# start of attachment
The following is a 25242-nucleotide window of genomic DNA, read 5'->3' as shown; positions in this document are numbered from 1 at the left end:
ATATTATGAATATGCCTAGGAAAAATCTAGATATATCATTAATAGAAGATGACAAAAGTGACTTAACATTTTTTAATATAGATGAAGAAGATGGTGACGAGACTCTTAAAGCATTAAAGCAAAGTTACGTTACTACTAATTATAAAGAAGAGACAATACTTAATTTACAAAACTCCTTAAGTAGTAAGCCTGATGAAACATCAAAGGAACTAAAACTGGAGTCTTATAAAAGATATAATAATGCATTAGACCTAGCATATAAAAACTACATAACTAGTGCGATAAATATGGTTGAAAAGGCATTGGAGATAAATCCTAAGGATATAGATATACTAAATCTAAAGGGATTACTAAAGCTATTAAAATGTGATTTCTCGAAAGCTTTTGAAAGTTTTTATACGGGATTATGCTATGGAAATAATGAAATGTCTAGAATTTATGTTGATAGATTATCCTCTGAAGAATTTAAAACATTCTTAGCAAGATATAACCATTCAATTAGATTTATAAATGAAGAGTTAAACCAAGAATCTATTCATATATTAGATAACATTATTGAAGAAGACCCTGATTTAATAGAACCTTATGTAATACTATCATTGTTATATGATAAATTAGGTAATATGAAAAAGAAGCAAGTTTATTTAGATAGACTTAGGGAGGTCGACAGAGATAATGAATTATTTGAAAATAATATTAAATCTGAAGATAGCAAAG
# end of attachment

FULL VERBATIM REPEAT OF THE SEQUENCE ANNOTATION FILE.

The following is a 25242-nucleotide window of genomic DNA, read 5'->3' as shown; positions in this document are numbered from 1 at the left end:
ATATTATGAATATGCCTAGGAAAAATCTAGATATATCATTAATAGAAGATGACAAAAGTGACTTAACATTTTTTAATATAGATGAAGAAGATGGTGACGAGACTCTTAAAGCATTAAAGCAAAGTTACGTTACTACTAATTATAAAGAAGAGACAATACTTAATTTACAAAACTCCTTAAGTAGTAAGCCTGATGAAACATCAAAGGAACTAAAACTGGAGTCTTATAAAAGATATAATAATGCATTAGACCTAGCATATAAAAACTACATAACTAGTGCGATAAATATGGTTGAAAAGGCATTGGAGATAAATCCTAAGGATATAGATATACTAAATCTAAAGGGATTACTAAAGCTATTAAAATGTGATTTCTCGAAAGCTTTTGAAAGTTTTTATACGGGATTATGCTATGGAAATAATGAAATGTCTAGAATTTATGTTGATAGATTATCCTCTGAAGAATTTAAAACATTCTTAGCAAGATATAACCATTCAATTAGATTTATAAATGAAGAGTTAAACCAAGAATCTATTCATATATTAGATAACATTATTGAAGAAGACCCTGATTTAATAGAACCTTATGTAATACTATCATTGTTATATGATAAATTAGGTAATATGAAAAAGAAGCAAGTTTATTTAGATAGACTTAGGGAGGTCGACAGAGATAATGAATTATTTGAAAATAATATTAAATCTGAAGATAGCAAAG